Diagram showing relationships between etymologically-related words

In linguistics, cognates are words that have a common etymological origin.[1] A cognate etymon need not be inherited directly from a proto-language; the etymon can be borrowed from some other language, in which evolution produces cognate forms. For example, the English word dish and the German word Tisch ("table") are cognates because they both come from Latin discus, which relates to their flat surfaces. Cognates may have evolved similar, different or even opposite meanings, but in most cases there are some similar letters in the word. Some words sound similar, but don't come from the same root; these are called false cognates.

In etymology, the cognate category excludes doublets and loanwords. The word cognate derives from the Latin noun cognatus, which means "blood relative".[2]


Cognates do not need to have the same meaning, which may have changed as the languages developed separately. For example English starve and Dutch sterven or German sterben ("to die") all derive from the same Proto-Germanic root, *sterbaną ("die"). Discus is from Greek δίσκος (from the verb δικεῖν "to throw"). A later and separate English reflex of discus, probably through medieval Latin desca, is desk (see OED s.v. desk).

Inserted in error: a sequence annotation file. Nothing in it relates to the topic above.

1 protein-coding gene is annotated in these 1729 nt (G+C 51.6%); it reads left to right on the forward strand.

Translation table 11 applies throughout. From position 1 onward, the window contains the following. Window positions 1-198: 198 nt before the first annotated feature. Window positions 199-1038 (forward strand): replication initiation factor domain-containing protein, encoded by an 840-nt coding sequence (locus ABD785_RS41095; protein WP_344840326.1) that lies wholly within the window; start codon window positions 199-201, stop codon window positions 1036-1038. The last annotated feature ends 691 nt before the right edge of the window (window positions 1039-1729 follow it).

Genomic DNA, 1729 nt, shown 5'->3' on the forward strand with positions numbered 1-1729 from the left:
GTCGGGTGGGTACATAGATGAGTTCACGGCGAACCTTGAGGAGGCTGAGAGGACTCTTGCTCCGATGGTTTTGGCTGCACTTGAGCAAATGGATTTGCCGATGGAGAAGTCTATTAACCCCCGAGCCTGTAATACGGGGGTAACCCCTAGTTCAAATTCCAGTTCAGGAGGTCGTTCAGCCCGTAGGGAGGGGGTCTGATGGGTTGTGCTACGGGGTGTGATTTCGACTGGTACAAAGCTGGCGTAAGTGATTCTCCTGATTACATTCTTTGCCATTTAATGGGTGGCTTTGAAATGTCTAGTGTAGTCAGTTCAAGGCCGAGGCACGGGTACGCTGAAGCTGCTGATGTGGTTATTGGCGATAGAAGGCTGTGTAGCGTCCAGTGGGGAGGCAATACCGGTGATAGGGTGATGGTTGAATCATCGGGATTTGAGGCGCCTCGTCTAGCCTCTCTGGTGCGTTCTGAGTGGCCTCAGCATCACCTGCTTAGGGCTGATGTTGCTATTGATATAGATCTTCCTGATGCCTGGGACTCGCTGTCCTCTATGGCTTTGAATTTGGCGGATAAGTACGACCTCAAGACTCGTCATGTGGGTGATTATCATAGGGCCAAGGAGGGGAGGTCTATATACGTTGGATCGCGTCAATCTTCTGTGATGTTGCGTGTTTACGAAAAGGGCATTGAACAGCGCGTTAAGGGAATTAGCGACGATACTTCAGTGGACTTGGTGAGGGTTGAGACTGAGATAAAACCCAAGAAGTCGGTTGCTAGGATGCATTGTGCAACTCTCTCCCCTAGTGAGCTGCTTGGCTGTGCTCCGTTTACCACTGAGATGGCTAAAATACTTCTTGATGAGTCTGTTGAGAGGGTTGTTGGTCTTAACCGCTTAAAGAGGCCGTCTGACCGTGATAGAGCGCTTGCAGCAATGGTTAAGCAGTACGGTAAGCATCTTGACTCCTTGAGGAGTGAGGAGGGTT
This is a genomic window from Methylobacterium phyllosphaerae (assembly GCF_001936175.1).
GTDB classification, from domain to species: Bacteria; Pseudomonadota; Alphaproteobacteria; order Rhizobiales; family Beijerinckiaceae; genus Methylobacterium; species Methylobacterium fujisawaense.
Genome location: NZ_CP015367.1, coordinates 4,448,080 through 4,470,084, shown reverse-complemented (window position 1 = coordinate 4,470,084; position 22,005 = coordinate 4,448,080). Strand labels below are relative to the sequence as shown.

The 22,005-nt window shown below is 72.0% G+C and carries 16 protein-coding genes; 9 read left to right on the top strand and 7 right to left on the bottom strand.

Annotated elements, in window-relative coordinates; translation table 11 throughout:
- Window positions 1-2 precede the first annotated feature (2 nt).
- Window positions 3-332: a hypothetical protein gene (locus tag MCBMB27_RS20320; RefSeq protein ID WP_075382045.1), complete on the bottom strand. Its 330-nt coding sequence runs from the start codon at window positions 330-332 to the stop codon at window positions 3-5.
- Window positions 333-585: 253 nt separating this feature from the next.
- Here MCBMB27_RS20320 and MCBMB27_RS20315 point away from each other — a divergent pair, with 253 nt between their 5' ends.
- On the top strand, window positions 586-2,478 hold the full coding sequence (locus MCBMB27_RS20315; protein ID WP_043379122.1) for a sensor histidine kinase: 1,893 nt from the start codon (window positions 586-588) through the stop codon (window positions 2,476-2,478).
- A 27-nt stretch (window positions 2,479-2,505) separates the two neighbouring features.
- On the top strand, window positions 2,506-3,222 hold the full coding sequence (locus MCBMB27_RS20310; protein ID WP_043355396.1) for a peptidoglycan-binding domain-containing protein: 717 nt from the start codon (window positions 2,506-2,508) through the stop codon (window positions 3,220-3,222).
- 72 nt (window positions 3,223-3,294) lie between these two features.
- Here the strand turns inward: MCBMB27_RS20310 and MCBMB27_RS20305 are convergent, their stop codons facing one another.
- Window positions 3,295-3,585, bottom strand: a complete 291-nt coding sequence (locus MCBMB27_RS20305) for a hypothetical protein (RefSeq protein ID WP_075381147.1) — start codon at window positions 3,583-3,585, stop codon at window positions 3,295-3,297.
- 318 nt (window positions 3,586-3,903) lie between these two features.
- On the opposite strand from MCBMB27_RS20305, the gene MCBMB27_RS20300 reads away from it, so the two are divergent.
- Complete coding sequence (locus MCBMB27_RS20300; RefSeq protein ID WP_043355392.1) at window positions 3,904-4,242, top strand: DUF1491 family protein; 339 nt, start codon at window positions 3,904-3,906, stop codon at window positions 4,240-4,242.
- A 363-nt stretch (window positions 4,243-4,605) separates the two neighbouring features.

Cognates also do not need to have similar forms: English father, French père, and Armenian հայր (hayr) all descend directly from Proto-Indo-European *ph₂tḗr.

Other Languages
Afrikaans: Kognaat
العربية: لفظ قريب
asturianu: Cognado
български: Когнат
català: Cognat
español: Cognado
Esperanto: Kognato
français: Mot apparenté
galego: Cognado
한국어: 동계어
Bahasa Indonesia: Kata kerabat
Bahasa Melayu: Kata seasal
日本語: 同根語
norsk nynorsk: Kognat i lingvistikken
português: Cognato
Scots: Cognate
Simple English: Cognate
粵語: 同源詞
中文: 同源词